This is very easy to prove. Males make up about 50% of the American population but make up about 99% of those executed. Is the American justice system wildly anti-male?
Of course, not.The statistic that matters in assessing bias in executions is the proportion of murderers of a given group that is executed, not the group’s proportion of the entire population.
And, here, it is clear that blacks are actually under-represented in executions.
According to the Death Penalty Information Center, an anti-death penalty organization, between 1976 and January 2012, 441 blacks (35% of the total) and 717 whites (55% of the total) were executed. Given that blacks committed more than half the murders during that time (52% vs. 46% by whites), if we are to assess racial bias based on proportionality of murderers executed, the system is biased against whites, not blacks.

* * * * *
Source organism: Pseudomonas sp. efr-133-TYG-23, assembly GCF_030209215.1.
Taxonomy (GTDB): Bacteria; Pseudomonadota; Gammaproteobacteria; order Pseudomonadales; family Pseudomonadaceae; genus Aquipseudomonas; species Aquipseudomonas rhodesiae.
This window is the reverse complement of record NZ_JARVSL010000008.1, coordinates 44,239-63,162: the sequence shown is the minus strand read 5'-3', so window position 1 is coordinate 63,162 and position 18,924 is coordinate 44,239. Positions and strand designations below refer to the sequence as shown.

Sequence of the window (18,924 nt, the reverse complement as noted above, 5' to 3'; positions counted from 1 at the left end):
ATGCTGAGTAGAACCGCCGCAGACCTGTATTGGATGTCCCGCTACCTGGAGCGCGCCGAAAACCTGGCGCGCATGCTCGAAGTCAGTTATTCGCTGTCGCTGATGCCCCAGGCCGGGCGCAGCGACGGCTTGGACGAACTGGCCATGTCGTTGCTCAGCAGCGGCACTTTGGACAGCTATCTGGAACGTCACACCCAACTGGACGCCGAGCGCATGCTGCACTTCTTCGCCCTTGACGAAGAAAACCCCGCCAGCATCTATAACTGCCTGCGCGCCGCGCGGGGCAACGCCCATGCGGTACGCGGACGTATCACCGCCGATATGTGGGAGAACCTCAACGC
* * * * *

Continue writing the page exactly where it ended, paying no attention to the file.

Because this fact is both obvious and irrefutable, virtually none of the anti-death penalty sites note it. Instead they focus on the race of murder victims and even the race of prosecutors – in other words, the race of just about everyone except those convicted of murder.
It was bad enough for America and for moral clarity when Ron Paul’s views on American imperialism and systemic racism were confined to the Left. That about twenty percent of Republicans believe such things about America makes one anxious about the future of this country, not to mention about the eternal battle against evil.
Dennis Prager is a SRN radio show host, contributing columnist for Townhall.com and author of his newest book, “The Ten Commandments: Still the Best Moral Code.”
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